Over half-a-decade ago, on the sixth of November 2006, an incident occurred that shocked the maritime world and whose repercussions are still being felt in one of the most important harbour cities in the world.
Toxic waste dumped by the tanker ship Probo Koala in and around the city of Abidjan in Ivory Coast led a huge wave of toxicity throughout the city, impacting the aspects of maritime safety while raising issues about environmental concerns, yet again.
Probo Koala: Toxic Ship Utilisation and Toxic Waste Dumping
The Dutch shipping conglomerate Trafigura was engaged in a contract with a Mexican-based refining industry to supply petroleum and other crude oil. However, contrary to the fortified reputation gained by Trafigura, its engagement contract with the Mexican refining plant was stipulated to be dubious. This was mainly on account of the almost-nefarious practices employed by the latter and also because of the non-compliances of several important maritime procedures pertaining to the primary component – petroleum.
The Probo Koala was engaged by the Dutch shipping conglomerate Trafigura in order to carry out the supply of the petroleum-based product, which required several processing to formulate the naphtha solvent. As per the stipulated maritime requirements and prescriptions, such formulations were expected to be carried out at well-known refining plants so as to eliminate all possible threats of contamination. Trafigura however opted for a seedier route and engaged in formulation processing within the Probo Koala itself.
The resultant waste accumulation required appropriate disposal in the right fashion. There again, though Trafigura rightfully approached the authorities at the port of Amsterdam, the apparently steep costs allowed them to reconsider their residuary waste disposal options. Consequentially, the company decided to handle the residuary disposal to an external subsidiary company – Compagnie Tommy – to oversee the disposal procedures.
Following this handing over of the responsibilities, the ancillary company decided to unload the residuary waste from the toxic ship in the Abidjan harbour. Thereafter, Compagnie Tommy, forwarded the disposing responsibilities to various other ancillary disposing units, which without any care, disposed of the residuary material throughout the city.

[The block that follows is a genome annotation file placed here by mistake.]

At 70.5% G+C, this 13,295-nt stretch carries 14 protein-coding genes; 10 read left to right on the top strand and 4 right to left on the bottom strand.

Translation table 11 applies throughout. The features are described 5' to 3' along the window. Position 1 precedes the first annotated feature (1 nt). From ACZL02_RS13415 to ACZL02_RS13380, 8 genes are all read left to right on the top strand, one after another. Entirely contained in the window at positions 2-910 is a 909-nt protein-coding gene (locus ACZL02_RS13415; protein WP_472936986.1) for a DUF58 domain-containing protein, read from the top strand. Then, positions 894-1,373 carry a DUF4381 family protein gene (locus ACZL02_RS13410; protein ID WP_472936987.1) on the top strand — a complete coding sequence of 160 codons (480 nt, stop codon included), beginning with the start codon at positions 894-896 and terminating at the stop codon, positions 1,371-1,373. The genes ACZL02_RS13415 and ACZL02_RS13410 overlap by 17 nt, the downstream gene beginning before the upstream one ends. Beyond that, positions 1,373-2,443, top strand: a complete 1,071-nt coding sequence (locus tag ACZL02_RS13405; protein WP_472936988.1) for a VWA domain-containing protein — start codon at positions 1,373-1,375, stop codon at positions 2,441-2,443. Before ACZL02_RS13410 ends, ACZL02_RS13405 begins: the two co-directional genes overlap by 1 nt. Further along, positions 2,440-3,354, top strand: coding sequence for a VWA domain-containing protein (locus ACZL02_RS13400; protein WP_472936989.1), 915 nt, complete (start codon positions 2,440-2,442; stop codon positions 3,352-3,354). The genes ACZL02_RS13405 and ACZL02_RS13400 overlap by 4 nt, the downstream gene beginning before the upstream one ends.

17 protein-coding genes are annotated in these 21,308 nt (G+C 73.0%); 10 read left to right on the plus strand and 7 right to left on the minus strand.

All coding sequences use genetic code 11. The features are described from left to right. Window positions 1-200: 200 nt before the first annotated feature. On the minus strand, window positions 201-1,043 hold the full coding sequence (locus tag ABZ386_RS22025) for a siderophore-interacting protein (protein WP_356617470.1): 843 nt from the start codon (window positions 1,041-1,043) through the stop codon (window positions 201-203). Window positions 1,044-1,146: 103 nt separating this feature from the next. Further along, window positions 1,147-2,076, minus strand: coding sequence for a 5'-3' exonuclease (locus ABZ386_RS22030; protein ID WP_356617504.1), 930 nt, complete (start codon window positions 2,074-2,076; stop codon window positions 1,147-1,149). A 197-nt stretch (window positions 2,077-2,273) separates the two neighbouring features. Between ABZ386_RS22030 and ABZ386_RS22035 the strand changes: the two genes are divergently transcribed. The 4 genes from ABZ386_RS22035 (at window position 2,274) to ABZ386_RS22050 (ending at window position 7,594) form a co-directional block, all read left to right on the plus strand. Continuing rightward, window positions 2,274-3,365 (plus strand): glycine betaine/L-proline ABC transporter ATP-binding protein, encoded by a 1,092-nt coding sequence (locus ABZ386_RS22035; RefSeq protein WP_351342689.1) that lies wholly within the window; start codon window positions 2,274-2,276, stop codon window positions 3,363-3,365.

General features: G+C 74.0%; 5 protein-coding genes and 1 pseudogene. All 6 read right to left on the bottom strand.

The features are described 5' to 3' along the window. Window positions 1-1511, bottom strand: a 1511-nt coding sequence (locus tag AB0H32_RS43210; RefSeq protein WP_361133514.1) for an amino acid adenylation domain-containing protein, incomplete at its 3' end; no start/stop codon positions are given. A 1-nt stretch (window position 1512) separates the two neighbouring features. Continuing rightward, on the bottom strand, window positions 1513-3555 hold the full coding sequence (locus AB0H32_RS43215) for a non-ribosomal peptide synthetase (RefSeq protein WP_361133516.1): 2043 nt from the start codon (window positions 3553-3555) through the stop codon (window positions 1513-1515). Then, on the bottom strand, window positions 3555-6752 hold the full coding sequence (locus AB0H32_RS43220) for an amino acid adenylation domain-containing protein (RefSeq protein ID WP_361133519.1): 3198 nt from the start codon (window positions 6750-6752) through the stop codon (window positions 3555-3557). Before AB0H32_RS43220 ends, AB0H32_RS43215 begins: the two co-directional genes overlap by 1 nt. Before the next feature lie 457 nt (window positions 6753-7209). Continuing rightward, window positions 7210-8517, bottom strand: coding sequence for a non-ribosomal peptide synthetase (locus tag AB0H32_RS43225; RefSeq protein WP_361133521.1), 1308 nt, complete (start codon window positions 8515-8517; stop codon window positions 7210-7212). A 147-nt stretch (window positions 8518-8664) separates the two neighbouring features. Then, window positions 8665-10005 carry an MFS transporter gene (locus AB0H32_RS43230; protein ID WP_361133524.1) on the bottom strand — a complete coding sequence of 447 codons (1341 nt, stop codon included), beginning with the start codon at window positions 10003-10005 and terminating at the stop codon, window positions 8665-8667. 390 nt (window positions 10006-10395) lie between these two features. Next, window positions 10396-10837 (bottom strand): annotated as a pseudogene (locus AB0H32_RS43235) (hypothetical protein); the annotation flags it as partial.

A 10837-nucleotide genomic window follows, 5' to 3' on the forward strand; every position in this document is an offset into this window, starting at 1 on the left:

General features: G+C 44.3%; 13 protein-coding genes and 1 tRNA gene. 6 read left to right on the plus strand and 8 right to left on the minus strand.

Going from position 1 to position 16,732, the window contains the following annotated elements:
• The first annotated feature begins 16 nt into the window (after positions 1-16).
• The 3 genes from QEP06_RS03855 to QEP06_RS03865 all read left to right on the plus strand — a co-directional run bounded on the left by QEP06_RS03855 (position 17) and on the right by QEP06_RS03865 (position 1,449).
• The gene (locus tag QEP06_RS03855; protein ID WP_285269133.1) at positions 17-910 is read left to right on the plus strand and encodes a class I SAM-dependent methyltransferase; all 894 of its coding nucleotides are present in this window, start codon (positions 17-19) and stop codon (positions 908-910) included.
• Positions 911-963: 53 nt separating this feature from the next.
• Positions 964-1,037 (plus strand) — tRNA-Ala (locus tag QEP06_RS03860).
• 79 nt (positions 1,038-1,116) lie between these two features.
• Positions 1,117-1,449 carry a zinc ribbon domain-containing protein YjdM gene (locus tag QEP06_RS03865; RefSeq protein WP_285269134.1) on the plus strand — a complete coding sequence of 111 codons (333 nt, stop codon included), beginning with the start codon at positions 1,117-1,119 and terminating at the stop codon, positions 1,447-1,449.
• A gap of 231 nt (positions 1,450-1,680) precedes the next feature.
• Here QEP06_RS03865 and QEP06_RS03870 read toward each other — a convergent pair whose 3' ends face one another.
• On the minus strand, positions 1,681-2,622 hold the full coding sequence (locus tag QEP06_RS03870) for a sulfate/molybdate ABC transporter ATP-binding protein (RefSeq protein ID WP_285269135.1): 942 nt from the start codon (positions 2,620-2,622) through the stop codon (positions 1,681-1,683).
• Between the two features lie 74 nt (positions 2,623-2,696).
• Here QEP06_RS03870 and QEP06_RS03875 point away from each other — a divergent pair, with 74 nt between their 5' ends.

Toxic Waste Dumping Consequences
Light was shed on the happening only after people started to complain of headache, nausea and other symptoms along with a peculiar decayed smell. And though not many lost their lives because of the negligence, ill-health among the citizens persisted that resulted in a widespread call for action against the Dutch shipping corporation.
The results of the unloading of the residuary toxic components were initially slowly felt, but in the ensuing weeks, the citizens of Abidjan realised about an unprecedented epidemic-like scenario befalling their city.
Rebuttals by Trafigura
From the start, Trafigura maintained its claim of being unaware of these happenings and thorough fulfilment of commitment – professional and moral – from its side. However in the wake of many pinpointing by many critics and following the unearthing by a law corporation based in Great Britain, Trafigura accepted to pay a monetary recompensing of one billion pounds to the wronged parties.
In the following weeks, several reports had emerged that the engaging of the external corporation to dispose the residuary toxic waste, was in fact a sham and that Trafigura was indeed responsible for the gross ineptitude, fearing huge costs of disposal treatment. Two years ago, in the year 2010, Trafigura was penalised with a one million euro penalty for breach of compliance responsibilities, though the conglomerate still claims to be in the negative for purposeful non-compliance.
Further Analyses and Claims
Separate investigative operations carried out by the Ivory Coast authorities and by law firms engaged by the Amsterdam government officials proved that several Ivory Coast officials were responsible for the toxic component being disposed of in the city. In the case of the latter, it was concluded that the Dutch city administrators were careless about the fulfilment of the responsibilities in terms of waste dumping treatment.
In the year 2009, the company engaged its own investigative reportage which concluded that a vast exaggeration had been carried out in terms of the details provided by various news and media houses about the incident. Following the reports that emerged, several noteworthy media houses were forced to retract their earlier stories, that misspoke about the extent of the injuries and the damages caused to the local public by the tanker ship Probo Koala.
Toxic Ship Breaking
In the aftermaths of the toxic ship incident, when the vessel was towed to the well-known ship breaking yard at Bangladesh (Chittagong), the Bangladeshi authorities facing detrimental repercussions of the incident did not agree to the vessel being scrapped off in the yard. Resultantly, the Indian ship breaking yard at Gujarat, was picked out as a viable alternative to achieve the purpose of scrapping the ship.
The Probo Koala was an unwanted reminder to ensure the safeguarding of the prescribed maritime rules and regulations. Though several more regulations, some even more stringent have emerged, it’s ultimately up to the shipping conglomerates to value the worth of such prescribed rules and stipulations and honour them completely.
References: guardian, trafigura, theglobeandmail